2. Worker

A person is generally classed as a ‘worker’ if:

  • they have a contract or other arrangement to do work or services personally for a reward (your contract doesn’t have to be written)
  • their reward is for money or a benefit in kind, eg the promise of a contract or future work
  • they only have a limited right to send someone else to do the work (‘subcontract’)
  • they have to turn up for work even if they don’t want to
  • their employer has to have work for them to do as long as the contract or arrangement lasts
  • they aren’t doing the work as part of their own limited company in an arrangement where the ‘employer’ is actually a customer or client

Employment rights

Workers are entitled to certain employment rights, including:

They may also be entitled to:

Agency workers have specific rights from the first day at work.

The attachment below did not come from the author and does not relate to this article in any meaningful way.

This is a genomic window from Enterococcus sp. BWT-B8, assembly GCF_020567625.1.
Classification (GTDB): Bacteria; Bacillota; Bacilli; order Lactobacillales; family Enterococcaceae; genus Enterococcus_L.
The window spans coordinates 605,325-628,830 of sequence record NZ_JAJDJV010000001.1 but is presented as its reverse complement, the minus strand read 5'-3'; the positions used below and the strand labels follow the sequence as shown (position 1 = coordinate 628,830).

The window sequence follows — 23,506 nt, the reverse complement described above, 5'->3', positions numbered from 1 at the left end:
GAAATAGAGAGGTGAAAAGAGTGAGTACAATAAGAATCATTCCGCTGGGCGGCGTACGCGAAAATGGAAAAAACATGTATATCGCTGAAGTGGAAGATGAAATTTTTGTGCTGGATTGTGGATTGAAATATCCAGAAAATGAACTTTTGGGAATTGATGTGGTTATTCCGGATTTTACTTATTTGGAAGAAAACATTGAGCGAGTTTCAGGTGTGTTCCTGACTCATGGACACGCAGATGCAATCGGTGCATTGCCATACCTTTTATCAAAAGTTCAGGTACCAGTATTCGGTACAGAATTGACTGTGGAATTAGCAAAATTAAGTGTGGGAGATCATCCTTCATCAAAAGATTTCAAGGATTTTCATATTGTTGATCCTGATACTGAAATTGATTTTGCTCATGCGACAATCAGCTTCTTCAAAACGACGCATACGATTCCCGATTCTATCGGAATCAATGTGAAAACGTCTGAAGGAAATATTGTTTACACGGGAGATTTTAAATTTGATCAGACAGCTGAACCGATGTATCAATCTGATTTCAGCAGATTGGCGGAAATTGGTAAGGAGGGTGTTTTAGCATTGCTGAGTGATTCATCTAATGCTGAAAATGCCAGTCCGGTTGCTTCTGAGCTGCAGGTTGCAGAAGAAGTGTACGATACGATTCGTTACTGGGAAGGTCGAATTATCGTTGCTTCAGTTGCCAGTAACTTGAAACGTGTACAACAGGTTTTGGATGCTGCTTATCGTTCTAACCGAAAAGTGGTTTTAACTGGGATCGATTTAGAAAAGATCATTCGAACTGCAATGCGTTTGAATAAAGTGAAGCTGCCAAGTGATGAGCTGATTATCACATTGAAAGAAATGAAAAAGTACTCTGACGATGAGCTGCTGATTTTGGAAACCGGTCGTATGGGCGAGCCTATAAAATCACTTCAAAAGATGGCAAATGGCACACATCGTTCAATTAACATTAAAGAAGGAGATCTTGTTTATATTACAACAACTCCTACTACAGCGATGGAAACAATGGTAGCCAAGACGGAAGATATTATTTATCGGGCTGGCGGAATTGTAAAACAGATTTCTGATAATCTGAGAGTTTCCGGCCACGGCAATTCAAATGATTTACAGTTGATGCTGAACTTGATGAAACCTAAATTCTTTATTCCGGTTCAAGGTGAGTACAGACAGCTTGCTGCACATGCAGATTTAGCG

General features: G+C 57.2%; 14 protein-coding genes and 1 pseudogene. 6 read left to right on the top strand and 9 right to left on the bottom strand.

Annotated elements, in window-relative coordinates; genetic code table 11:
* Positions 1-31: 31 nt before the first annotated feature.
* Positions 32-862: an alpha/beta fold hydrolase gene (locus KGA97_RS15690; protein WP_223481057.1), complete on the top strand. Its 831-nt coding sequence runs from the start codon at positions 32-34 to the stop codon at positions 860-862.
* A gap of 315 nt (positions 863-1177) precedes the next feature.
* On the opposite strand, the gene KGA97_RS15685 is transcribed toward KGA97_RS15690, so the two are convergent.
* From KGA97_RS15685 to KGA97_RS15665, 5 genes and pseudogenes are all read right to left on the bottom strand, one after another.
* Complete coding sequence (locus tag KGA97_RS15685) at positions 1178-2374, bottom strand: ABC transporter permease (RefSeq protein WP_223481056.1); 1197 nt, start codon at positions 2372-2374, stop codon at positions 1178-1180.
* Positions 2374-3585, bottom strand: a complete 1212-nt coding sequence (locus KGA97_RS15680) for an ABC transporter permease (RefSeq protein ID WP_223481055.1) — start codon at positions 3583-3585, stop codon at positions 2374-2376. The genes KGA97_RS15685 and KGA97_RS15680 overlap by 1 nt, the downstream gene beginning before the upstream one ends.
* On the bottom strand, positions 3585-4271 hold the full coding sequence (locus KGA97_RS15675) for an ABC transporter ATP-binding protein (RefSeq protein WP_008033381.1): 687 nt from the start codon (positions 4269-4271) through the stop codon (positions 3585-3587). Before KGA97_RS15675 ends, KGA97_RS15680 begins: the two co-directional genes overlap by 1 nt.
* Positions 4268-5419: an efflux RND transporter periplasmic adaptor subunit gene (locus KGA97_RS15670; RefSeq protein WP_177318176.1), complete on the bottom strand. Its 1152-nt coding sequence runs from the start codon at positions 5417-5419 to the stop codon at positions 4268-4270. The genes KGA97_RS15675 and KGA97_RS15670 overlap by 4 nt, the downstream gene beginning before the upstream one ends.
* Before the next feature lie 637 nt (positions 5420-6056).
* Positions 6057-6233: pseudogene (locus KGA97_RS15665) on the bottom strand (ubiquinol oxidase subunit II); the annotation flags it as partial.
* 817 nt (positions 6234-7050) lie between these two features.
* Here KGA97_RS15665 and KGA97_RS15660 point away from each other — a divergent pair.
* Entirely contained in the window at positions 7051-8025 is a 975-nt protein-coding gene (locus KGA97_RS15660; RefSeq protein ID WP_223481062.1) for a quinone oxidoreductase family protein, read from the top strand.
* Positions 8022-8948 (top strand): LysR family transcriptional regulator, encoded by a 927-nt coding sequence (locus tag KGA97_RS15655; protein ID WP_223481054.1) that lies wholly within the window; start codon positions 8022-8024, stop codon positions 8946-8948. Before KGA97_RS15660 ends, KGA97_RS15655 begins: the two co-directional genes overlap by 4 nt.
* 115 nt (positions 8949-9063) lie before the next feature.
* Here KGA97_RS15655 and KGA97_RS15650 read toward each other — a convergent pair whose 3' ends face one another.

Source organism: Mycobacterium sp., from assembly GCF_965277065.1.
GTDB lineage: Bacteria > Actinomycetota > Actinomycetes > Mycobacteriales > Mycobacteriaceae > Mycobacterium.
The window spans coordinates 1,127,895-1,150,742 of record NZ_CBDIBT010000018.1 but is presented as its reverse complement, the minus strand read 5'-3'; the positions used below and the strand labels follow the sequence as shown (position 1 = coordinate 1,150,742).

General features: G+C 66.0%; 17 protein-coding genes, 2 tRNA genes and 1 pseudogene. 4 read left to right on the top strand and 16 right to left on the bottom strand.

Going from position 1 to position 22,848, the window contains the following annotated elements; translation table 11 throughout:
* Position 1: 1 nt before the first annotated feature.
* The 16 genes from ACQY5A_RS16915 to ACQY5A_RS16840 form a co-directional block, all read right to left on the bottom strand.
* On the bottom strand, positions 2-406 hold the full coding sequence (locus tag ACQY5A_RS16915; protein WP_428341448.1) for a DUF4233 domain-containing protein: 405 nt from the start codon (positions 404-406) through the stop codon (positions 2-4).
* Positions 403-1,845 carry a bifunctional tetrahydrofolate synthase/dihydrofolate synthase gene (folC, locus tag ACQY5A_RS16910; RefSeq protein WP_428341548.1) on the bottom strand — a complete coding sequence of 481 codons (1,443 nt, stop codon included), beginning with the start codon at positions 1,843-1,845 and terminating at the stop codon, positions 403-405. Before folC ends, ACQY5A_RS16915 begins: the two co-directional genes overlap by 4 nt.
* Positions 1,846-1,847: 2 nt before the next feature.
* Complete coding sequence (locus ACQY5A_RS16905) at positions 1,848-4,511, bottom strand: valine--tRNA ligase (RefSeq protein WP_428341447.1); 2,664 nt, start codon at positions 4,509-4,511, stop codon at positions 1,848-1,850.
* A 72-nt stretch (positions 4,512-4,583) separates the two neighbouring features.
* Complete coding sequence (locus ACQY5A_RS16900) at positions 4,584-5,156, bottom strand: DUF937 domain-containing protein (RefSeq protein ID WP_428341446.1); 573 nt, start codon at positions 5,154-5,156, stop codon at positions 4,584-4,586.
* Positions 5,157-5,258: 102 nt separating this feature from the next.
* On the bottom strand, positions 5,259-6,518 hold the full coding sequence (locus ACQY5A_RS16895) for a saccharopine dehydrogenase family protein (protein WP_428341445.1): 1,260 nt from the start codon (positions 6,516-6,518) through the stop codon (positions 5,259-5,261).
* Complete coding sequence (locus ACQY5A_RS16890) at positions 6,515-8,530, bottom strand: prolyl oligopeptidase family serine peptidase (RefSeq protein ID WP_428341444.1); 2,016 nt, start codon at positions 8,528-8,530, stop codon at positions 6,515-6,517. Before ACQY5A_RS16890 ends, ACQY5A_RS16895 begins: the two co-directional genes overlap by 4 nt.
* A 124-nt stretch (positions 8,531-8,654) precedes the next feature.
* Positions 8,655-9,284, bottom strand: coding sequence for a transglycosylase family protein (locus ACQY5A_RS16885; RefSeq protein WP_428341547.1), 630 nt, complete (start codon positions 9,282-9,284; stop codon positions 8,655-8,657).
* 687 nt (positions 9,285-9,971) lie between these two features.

Workers usually aren’t entitled to:

Casual or irregular work

If someone does casual or irregular work for a business and most of the statements below apply to them, it’s likely they’re a worker:

  • they occasionally do work for a specific business
  • the business doesn’t have to offer them work and they don’t have to accept it - they only work when they want to
  • their contract with the business uses terms like ‘casual’, ‘freelance’, ‘zero hours’, ‘as required’ or something similar
  • they had to agree with the business’s terms and conditions to get work (either verbally or in writing)
  • they are under the supervision or control of a manager or director
  • they can’t send someone else to do their work
  • the business deducts tax and National Insurance contributions from their wages
  • the business provides materials, tools or equipment they need to do the work

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